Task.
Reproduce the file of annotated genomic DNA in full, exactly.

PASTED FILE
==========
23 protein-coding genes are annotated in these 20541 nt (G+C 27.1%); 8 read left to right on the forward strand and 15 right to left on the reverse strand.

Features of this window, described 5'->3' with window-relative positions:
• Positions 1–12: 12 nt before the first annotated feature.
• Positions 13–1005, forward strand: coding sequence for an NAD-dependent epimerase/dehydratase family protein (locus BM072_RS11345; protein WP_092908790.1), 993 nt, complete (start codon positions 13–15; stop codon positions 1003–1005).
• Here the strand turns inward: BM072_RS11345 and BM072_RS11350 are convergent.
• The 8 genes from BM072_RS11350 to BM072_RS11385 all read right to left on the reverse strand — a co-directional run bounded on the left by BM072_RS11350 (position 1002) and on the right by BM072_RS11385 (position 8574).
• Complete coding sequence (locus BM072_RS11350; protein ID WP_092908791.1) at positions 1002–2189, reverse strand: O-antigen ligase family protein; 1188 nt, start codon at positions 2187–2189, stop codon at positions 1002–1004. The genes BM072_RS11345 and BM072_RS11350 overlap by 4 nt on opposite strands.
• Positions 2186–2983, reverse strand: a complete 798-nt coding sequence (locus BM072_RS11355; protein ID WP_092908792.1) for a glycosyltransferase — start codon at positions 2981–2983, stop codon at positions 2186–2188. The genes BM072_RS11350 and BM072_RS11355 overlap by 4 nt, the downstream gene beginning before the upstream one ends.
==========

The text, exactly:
23 protein-coding genes are annotated in these 20541 nt (G+C 27.1%); 8 read left to right on the forward strand and 15 right to left on the reverse strand.

Features of this window, described 5'->3' with window-relative positions:
• Positions 1–12: 12 nt before the first annotated feature.
• Positions 13–1005, forward strand: coding sequence for an NAD-dependent epimerase/dehydratase family protein (locus BM072_RS11345; protein WP_092908790.1), 993 nt, complete (start codon positions 13–15; stop codon positions 1003–1005).
• Here the strand turns inward: BM072_RS11345 and BM072_RS11350 are convergent.
• The 8 genes from BM072_RS11350 to BM072_RS11385 all read right to left on the reverse strand — a co-directional run bounded on the left by BM072_RS11350 (position 1002) and on the right by BM072_RS11385 (position 8574).
• Complete coding sequence (locus BM072_RS11350; protein ID WP_092908791.1) at positions 1002–2189, reverse strand: O-antigen ligase family protein; 1188 nt, start codon at positions 2187–2189, stop codon at positions 1002–1004. The genes BM072_RS11345 and BM072_RS11350 overlap by 4 nt on opposite strands.
• Positions 2186–2983, reverse strand: a complete 798-nt coding sequence (locus BM072_RS11355; protein ID WP_092908792.1) for a glycosyltransferase — start codon at positions 2981–2983, stop codon at positions 2186–2188. The genes BM072_RS11350 and BM072_RS11355 overlap by 4 nt, the downstream gene beginning before the upstream one ends.